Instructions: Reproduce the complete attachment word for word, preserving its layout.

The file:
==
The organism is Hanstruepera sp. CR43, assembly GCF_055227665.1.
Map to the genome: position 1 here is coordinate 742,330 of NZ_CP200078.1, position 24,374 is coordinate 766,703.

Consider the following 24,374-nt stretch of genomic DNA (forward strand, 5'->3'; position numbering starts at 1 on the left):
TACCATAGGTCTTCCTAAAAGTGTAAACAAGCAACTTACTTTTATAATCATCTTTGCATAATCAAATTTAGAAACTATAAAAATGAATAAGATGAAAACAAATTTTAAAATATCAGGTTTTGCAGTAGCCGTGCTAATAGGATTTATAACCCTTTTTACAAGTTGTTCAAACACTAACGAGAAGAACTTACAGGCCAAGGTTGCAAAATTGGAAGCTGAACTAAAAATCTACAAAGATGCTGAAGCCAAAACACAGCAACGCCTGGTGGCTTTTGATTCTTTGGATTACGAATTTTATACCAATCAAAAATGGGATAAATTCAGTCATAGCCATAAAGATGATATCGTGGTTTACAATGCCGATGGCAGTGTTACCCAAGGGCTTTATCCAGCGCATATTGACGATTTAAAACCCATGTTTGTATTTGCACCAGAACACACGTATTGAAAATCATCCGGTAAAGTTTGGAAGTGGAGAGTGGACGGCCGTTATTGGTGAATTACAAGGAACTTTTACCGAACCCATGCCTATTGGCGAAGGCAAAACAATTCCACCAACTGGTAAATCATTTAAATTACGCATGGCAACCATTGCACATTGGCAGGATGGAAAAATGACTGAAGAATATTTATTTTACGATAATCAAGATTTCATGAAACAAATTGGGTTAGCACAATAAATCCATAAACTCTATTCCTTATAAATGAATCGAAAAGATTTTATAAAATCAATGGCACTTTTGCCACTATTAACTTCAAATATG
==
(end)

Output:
The organism is Hanstruepera sp. CR43, assembly GCF_055227665.1.
Map to the genome: position 1 here is coordinate 742,330 of NZ_CP200078.1, position 24,374 is coordinate 766,703.

Consider the following 24,374-nt stretch of genomic DNA (forward strand, 5'->3'; position numbering starts at 1 on the left):
TACCATAGGTCTTCCTAAAAGTGTAAACAAGCAACTTACTTTTATAATCATCTTTGCATAATCAAATTTAGAAACTATAAAAATGAATAAGATGAAAACAAATTTTAAAATATCAGGTTTTGCAGTAGCCGTGCTAATAGGATTTATAACCCTTTTTACAAGTTGTTCAAACACTAACGAGAAGAACTTACAGGCCAAGGTTGCAAAATTGGAAGCTGAACTAAAAATCTACAAAGATGCTGAAGCCAAAACACAGCAACGCCTGGTGGCTTTTGATTCTTTGGATTACGAATTTTATACCAATCAAAAATGGGATAAATTCAGTCATAGCCATAAAGATGATATCGTGGTTTACAATGCCGATGGCAGTGTTACCCAAGGGCTTTATCCAGCGCATATTGACGATTTAAAACCCATGTTTGTATTTGCACCAGAACACACGTATTGAAAATCATCCGGTAAAGTTTGGAAGTGGAGAGTGGACGGCCGTTATTGGTGAATTACAAGGAACTTTTACCGAACCCATGCCTATTGGCGAAGGCAAAACAATTCCACCAACTGGTAAATCATTTAAATTACGCATGGCAACCATTGCACATTGGCAGGATGGAAAAATGACTGAAGAATATTTATTTTACGATAATCAAGATTTCATGAAACAAATTGGGTTAGCACAATAAATCCATAAACTCTATTCCTTATAAATGAATCGAAAAGATTTTATAAAATCAATGGCACTTTTGCCACTATTAACTTCAAATATG